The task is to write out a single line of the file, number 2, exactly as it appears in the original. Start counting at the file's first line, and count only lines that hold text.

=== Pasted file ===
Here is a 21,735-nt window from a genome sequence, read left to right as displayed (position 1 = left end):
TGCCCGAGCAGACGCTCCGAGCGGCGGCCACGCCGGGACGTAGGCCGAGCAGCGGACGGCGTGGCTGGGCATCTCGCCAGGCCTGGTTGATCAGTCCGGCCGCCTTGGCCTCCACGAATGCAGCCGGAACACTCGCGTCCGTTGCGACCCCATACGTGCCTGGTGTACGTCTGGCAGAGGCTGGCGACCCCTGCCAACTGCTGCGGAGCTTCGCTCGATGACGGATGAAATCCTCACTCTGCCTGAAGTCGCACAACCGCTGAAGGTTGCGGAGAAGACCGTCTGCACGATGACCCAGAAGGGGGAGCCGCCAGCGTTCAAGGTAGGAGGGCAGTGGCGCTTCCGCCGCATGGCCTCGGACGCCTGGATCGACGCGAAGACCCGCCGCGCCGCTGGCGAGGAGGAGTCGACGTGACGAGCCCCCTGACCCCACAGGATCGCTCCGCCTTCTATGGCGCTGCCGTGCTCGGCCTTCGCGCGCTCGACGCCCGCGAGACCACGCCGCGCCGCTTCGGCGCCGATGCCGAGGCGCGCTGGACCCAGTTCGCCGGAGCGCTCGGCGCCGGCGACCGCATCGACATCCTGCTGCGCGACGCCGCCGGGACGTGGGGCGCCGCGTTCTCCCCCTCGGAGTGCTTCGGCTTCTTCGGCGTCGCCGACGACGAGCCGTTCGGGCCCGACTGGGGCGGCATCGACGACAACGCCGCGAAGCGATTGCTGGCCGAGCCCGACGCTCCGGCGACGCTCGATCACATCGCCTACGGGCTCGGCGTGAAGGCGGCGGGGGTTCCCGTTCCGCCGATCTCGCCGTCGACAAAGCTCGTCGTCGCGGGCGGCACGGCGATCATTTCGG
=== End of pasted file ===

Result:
TGCCCGAGCAGACGCTCCGAGCGGCGGCCACGCCGGGACGTAGGCCGAGCAGCGGACGGCGTGGCTGGGCATCTCGCCAGGCCTGGTTGATCAGTCCGGCCGCCTTGGCCTCCACGAATGCAGCCGGAACACTCGCGTCCGTTGCGACCCCATACGTGCCTGGTGTACGTCTGGCAGAGGCTGGCGACCCCTGCCAACTGCTGCGGAGCTTCGCTCGATGACGGATGAAATCCTCACTCTGCCTGAAGTCGCACAACCGCTGAAGGTTGCGGAGAAGACCGTCTGCACGATGACCCAGAAGGGGGAGCCGCCAGCGTTCAAGGTAGGAGGGCAGTGGCGCTTCCGCCGCATGGCCTCGGACGCCTGGATCGACGCGAAGACCCGCCGCGCCGCTGGCGAGGAGGAGTCGACGTGACGAGCCCCCTGACCCCACAGGATCGCTCCGCCTTCTATGGCGCTGCCGTGCTCGGCCTTCGCGCGCTCGACGCCCGCGAGACCACGCCGCGCCGCTTCGGCGCCGATGCCGAGGCGCGCTGGACCCAGTTCGCCGGAGCGCTCGGCGCCGGCGACCGCATCGACATCCTGCTGCGCGACGCCGCCGGGACGTGGGGCGCCGCGTTCTCCCCCTCGGAGTGCTTCGGCTTCTTCGGCGTCGCCGACGACGAGCCGTTCGGGCCCGACTGGGGCGGCATCGACGACAACGCCGCGAAGCGATTGCTGGCCGAGCCCGACGCTCCGGCGACGCTCGATCACATCGCCTACGGGCTCGGCGTGAAGGCGGCGGGGGTTCCCGTTCCGCCGATCTCGCCGTCGACAAAGCTCGTCGTCGCGGGCGGCACGGCGATCATTTCGG